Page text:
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. Last Updated: 07/27/2016

IMF: Tame Inflation, Not the Strength of the Ruble

WASHINGTON -- The International Monetary Fund on Friday urged Russia to tighten fiscal policy by next year and focus monetary policy on taming inflation rather than on reining in the ruble currency.

"Directors generally agreed that, to achieve the authorities' macroeconomic objectives, monetary policy will need to give higher priority to reducing core inflation in order to avoid the risk of entrenching inflationary expectations," the Washington-based lender said in its annual review of the Russian economy.

The IMF sees Russian consumer prices rising 13.4 percent in 2003 and real gross domestic product growing 4 percent. Consumer prices surged 16 percent last year while the economy expanded 4.3 percent.

Authorities must be prepared to deal with increases in the money supply caused by foreign-exchange intervention and accept greater exchange-rate flexibility, the IMF said.

"A few directors nevertheless saw a continuing need for efforts to slow the pace of real ruble appreciation," the IMF said, adding some other IMF directors were concerned that recent cuts in short-term Russian interest rates could risk fueling inflation.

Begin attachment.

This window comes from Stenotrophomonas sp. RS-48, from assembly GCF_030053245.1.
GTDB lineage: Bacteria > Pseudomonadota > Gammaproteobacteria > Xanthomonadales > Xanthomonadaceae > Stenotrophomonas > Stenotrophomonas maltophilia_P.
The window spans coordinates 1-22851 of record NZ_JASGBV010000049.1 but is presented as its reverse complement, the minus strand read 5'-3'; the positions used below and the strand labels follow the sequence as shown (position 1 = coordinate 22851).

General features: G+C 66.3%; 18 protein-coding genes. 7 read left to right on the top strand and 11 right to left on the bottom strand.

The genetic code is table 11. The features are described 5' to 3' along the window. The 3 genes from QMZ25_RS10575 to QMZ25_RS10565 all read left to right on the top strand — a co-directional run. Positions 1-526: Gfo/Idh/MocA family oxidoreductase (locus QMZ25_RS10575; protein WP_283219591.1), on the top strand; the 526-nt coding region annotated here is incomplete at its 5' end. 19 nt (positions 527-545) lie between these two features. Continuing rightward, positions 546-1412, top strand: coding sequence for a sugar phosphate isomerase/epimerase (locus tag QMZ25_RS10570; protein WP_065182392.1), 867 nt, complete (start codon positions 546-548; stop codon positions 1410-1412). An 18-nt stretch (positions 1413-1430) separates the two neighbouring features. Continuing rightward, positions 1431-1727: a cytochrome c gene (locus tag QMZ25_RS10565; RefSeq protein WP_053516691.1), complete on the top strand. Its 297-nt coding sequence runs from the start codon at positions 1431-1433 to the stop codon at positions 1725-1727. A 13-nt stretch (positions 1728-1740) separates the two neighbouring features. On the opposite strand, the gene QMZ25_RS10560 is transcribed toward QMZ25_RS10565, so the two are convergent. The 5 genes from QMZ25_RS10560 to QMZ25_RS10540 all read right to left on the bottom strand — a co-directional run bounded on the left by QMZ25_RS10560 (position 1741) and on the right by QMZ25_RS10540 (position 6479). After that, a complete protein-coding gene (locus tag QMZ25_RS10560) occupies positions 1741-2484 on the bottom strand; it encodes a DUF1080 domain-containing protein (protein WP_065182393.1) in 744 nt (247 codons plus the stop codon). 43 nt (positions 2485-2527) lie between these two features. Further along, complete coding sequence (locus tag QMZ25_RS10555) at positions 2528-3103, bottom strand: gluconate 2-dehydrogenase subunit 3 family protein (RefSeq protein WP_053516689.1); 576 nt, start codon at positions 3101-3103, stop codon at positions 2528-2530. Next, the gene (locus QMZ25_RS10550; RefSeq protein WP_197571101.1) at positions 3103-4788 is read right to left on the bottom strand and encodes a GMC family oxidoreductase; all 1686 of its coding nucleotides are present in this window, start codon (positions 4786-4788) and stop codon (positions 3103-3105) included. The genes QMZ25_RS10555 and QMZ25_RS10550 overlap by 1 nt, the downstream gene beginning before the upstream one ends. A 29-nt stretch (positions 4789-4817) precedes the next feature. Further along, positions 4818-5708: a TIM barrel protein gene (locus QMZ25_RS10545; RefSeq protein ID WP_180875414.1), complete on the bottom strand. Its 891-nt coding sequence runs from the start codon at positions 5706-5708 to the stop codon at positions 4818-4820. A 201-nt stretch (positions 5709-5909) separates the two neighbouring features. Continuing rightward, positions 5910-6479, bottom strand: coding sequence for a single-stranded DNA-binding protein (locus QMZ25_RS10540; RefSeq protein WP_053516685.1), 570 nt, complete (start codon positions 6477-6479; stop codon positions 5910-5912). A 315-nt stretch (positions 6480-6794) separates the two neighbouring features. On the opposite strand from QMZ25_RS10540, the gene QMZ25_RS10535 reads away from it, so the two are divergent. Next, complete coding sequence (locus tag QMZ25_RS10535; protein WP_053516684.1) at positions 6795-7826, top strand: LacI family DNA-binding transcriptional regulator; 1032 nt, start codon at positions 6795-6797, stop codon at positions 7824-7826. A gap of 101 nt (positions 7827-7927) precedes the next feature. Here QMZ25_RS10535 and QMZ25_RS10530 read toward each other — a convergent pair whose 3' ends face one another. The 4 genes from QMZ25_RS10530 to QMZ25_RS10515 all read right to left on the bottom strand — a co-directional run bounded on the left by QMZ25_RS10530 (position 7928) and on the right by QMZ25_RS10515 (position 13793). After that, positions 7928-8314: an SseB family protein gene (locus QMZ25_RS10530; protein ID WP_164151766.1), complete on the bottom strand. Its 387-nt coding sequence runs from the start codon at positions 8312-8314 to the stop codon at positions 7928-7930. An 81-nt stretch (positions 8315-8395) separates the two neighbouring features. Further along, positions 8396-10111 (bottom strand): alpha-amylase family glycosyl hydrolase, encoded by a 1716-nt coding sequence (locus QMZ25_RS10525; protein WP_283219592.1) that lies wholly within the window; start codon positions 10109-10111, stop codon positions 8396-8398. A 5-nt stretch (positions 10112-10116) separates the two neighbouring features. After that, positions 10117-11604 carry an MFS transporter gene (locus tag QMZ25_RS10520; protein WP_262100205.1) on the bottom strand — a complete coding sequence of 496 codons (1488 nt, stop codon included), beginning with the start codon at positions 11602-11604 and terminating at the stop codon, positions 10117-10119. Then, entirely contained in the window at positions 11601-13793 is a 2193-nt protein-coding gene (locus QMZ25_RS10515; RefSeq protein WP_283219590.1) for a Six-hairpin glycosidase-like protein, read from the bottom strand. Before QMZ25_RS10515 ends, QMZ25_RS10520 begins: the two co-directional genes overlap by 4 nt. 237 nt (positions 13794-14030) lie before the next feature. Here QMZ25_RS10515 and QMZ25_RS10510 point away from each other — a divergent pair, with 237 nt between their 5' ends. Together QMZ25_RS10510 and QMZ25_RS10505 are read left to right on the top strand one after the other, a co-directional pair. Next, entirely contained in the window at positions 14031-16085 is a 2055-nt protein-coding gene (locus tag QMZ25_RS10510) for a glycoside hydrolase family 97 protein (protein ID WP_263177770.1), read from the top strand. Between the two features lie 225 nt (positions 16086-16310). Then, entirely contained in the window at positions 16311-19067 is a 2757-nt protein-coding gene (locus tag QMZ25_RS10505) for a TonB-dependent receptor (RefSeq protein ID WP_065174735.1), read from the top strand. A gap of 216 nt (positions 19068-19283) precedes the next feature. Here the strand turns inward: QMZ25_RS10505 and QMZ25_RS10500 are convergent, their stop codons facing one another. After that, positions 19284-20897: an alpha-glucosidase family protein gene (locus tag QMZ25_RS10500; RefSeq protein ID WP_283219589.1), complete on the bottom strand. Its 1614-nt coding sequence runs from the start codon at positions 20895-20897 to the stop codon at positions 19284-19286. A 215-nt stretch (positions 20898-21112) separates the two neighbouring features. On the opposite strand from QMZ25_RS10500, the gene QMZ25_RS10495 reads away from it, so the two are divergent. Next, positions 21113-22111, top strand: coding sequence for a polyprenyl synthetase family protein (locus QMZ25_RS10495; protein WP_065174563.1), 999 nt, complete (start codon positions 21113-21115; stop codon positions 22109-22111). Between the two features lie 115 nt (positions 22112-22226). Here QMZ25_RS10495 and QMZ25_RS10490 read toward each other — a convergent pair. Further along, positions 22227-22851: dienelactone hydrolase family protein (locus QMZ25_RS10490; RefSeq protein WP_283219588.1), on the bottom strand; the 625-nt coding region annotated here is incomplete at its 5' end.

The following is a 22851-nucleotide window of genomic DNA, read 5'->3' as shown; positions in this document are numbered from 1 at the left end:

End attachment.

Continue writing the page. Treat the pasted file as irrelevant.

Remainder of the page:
The IMF said it welcomed Russian interest in preparing for the adoption of inflation targeting "when the conditions for making this transition ... are in place."

The Central Bank wants to contain the ruble's rise against the dollar and euro basket to under 6 percent this year. Under pressure from local industry, which says the strong currency makes it less competitive, the bank has recently been containing the ruble at 31.1 to the dollar.

"Directors urged the authorities to resist calls to spend the windfall gains from high oil prices and called for a tightening of fiscal policy in 2004," the IMF said.

They also "underlined that the further reduction in tax rates for 2004 and beyond decided by the authorities recently would loosen the fiscal stance unduly."

It said authorities should make sure if offsets these tax cuts with measures to broaden the revenue base or reduce spending.

The lender said efforts at structural reform had flagged recently and said they should be reinvigorated.

"Key areas of reform include the public administration, the civil service, the judiciary, natural monopolies and housing and communal services," the IMF said.

It said these, along with trade reforms being conducted as Russia works to join the World Trade Organization, should "result in a significant strengthening of governance and the rule of law and a reduction of distortions in the economy."